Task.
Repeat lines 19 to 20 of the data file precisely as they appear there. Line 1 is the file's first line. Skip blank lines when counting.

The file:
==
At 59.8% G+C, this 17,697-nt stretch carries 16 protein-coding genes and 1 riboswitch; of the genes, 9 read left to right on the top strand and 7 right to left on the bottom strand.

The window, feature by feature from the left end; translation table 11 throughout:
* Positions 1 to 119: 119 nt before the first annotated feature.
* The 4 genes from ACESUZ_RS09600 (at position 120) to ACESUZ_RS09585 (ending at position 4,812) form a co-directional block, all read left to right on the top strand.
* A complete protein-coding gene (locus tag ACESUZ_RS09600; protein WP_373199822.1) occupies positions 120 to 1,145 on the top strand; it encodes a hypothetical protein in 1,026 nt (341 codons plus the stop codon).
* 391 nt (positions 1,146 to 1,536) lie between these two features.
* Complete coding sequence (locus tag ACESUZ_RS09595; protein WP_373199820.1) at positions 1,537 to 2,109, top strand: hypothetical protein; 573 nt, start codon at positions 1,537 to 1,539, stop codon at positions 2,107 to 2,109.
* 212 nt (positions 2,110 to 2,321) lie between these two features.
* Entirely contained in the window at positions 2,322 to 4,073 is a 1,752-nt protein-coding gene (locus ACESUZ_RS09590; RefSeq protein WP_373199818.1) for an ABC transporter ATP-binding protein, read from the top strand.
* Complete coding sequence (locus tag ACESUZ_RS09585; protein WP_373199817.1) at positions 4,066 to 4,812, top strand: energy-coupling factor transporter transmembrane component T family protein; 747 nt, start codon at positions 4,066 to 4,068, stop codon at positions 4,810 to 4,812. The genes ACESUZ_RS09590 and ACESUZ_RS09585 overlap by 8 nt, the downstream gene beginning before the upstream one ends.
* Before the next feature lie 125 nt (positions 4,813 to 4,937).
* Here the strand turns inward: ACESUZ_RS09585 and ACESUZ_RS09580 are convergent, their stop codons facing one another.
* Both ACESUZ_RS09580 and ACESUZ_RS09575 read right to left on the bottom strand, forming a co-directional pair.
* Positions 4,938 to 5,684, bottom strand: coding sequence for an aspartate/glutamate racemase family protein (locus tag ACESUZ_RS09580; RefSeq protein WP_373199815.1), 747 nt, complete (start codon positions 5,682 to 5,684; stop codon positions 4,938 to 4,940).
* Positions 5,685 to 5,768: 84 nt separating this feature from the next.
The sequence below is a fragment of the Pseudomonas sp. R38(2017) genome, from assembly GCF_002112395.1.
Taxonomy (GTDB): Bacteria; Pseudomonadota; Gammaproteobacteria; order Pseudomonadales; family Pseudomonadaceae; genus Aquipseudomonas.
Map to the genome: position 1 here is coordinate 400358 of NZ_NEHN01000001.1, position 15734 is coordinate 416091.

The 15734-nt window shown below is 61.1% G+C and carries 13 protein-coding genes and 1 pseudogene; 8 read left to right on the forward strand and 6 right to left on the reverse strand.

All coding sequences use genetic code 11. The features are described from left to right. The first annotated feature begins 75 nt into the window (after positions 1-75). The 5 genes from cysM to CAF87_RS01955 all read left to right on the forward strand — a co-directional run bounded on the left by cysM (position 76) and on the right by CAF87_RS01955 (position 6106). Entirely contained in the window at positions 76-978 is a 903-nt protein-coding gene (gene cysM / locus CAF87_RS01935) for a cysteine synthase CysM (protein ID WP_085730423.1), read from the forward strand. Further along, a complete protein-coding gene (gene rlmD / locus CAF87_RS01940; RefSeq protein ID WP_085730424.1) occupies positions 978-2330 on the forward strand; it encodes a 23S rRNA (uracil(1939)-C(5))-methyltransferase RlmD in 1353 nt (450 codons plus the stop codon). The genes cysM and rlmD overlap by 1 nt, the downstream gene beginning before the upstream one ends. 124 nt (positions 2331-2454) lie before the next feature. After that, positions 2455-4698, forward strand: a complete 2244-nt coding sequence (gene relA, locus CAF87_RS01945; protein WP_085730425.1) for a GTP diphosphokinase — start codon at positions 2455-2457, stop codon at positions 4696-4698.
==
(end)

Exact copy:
The 15734-nt window shown below is 61.1% G+C and carries 13 protein-coding genes and 1 pseudogene; 8 read left to right on the forward strand and 6 right to left on the reverse strand.

All coding sequences use genetic code 11. The features are described from left to right. The first annotated feature begins 75 nt into the window (after positions 1-75). The 5 genes from cysM to CAF87_RS01955 all read left to right on the forward strand — a co-directional run bounded on the left by cysM (position 76) and on the right by CAF87_RS01955 (position 6106). Entirely contained in the window at positions 76-978 is a 903-nt protein-coding gene (gene cysM / locus CAF87_RS01935) for a cysteine synthase CysM (protein ID WP_085730423.1), read from the forward strand. Further along, a complete protein-coding gene (gene rlmD / locus CAF87_RS01940; RefSeq protein ID WP_085730424.1) occupies positions 978-2330 on the forward strand; it encodes a 23S rRNA (uracil(1939)-C(5))-methyltransferase RlmD in 1353 nt (450 codons plus the stop codon). The genes cysM and rlmD overlap by 1 nt, the downstream gene beginning before the upstream one ends. 124 nt (positions 2331-2454) lie before the next feature. After that, positions 2455-4698, forward strand: a complete 2244-nt coding sequence (gene relA, locus CAF87_RS01945; protein WP_085730425.1) for a GTP diphosphokinase — start codon at positions 2455-2457, stop codon at positions 4696-4698.